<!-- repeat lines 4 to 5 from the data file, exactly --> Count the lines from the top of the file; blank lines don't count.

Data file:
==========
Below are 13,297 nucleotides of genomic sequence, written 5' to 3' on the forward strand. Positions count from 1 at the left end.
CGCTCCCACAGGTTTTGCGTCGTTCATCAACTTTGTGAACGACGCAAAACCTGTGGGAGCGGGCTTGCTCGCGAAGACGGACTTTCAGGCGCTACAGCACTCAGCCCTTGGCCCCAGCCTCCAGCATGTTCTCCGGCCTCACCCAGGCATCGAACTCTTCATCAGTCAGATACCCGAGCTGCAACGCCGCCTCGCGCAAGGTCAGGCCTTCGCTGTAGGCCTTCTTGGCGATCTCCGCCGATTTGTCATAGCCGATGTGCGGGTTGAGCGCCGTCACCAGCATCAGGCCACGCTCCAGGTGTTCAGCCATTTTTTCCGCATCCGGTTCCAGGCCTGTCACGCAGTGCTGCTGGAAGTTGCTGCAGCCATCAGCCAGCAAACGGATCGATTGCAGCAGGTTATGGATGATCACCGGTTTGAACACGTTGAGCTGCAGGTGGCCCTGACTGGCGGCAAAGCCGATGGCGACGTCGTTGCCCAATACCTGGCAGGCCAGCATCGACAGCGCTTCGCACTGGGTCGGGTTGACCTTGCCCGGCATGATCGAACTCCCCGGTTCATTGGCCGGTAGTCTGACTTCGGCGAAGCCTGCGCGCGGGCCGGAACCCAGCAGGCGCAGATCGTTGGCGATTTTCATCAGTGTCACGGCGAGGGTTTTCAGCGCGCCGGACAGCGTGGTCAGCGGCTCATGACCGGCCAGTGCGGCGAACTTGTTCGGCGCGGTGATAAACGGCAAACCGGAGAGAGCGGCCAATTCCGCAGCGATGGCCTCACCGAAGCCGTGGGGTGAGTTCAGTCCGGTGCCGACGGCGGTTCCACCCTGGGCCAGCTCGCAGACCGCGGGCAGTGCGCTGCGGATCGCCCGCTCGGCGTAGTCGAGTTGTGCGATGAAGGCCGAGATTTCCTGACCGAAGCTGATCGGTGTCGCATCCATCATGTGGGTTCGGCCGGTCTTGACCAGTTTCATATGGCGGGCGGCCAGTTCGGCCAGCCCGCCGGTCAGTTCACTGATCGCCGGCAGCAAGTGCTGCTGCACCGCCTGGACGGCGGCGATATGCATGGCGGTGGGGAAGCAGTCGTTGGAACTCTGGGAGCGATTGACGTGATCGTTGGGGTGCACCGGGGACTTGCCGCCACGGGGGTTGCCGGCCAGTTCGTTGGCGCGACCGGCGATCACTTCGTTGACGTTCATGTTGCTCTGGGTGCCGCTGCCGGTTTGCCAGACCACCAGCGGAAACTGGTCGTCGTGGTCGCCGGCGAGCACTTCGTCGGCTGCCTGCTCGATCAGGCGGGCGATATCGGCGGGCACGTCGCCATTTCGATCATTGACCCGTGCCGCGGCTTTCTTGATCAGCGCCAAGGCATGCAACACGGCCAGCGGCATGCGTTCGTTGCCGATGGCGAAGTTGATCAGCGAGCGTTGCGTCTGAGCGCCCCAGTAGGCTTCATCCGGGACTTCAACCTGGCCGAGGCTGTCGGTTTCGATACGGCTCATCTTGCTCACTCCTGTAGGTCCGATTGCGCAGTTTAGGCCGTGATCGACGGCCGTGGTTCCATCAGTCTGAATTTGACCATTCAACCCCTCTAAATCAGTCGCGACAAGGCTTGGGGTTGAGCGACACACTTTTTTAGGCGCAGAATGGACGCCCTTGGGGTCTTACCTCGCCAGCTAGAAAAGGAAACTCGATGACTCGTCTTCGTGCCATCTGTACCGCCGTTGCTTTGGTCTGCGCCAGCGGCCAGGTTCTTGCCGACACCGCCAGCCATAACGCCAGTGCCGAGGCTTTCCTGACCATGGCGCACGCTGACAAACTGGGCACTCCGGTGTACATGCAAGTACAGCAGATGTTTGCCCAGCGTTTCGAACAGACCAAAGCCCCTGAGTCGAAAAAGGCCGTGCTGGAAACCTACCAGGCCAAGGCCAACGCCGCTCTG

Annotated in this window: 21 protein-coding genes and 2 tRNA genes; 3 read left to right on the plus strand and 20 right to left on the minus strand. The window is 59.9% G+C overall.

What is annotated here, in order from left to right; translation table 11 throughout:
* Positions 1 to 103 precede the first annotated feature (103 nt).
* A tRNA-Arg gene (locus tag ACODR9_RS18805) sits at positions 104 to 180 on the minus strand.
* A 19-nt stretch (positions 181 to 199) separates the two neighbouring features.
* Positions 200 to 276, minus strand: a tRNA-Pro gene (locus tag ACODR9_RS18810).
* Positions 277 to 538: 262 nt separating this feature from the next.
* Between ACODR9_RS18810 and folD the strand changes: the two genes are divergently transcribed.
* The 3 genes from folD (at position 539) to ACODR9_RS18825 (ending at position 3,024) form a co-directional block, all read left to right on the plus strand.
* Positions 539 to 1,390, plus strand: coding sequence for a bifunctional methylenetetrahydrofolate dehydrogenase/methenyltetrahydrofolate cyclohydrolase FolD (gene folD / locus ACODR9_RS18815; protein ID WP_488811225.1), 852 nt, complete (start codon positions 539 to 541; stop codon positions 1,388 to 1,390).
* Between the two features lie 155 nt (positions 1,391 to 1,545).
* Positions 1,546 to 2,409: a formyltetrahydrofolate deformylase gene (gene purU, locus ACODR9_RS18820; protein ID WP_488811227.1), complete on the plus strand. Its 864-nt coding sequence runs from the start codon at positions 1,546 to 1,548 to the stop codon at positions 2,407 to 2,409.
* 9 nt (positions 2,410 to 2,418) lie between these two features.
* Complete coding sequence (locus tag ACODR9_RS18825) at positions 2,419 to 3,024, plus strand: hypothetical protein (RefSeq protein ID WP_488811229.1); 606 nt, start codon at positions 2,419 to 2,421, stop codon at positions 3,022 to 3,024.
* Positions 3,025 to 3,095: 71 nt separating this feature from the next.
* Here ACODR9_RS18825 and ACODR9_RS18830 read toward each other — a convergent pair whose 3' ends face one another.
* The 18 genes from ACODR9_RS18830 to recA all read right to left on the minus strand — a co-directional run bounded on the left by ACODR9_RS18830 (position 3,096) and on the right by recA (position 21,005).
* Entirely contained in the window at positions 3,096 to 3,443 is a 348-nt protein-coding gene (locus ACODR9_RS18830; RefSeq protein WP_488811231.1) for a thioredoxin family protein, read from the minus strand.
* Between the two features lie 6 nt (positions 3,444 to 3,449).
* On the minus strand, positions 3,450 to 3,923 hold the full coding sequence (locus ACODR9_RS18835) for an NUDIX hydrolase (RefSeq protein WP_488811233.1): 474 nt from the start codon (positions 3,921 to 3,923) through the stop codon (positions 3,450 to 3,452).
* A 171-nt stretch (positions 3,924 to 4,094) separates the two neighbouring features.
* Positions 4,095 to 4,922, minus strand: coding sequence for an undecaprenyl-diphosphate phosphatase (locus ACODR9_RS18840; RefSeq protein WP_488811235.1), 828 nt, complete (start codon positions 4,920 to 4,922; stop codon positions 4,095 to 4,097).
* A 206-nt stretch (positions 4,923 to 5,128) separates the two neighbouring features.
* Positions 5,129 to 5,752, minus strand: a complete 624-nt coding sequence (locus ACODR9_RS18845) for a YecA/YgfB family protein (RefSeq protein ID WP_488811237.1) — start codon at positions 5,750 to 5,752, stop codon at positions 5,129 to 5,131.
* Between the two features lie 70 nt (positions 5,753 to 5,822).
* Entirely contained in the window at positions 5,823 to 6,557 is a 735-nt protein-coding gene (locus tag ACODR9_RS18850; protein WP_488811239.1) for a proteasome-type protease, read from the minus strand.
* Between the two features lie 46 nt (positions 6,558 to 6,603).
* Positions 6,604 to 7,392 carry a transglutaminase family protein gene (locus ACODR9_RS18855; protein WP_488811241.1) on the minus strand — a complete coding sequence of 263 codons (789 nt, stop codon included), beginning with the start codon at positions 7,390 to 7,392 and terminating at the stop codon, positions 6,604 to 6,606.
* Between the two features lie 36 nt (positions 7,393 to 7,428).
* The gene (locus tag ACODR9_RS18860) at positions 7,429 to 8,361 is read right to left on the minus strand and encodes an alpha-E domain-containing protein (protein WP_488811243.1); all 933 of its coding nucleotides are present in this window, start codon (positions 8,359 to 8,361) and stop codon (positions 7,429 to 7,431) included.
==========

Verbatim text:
What is annotated here, in order from left to right; translation table 11 throughout:
* Positions 1 to 103 precede the first annotated feature (103 nt).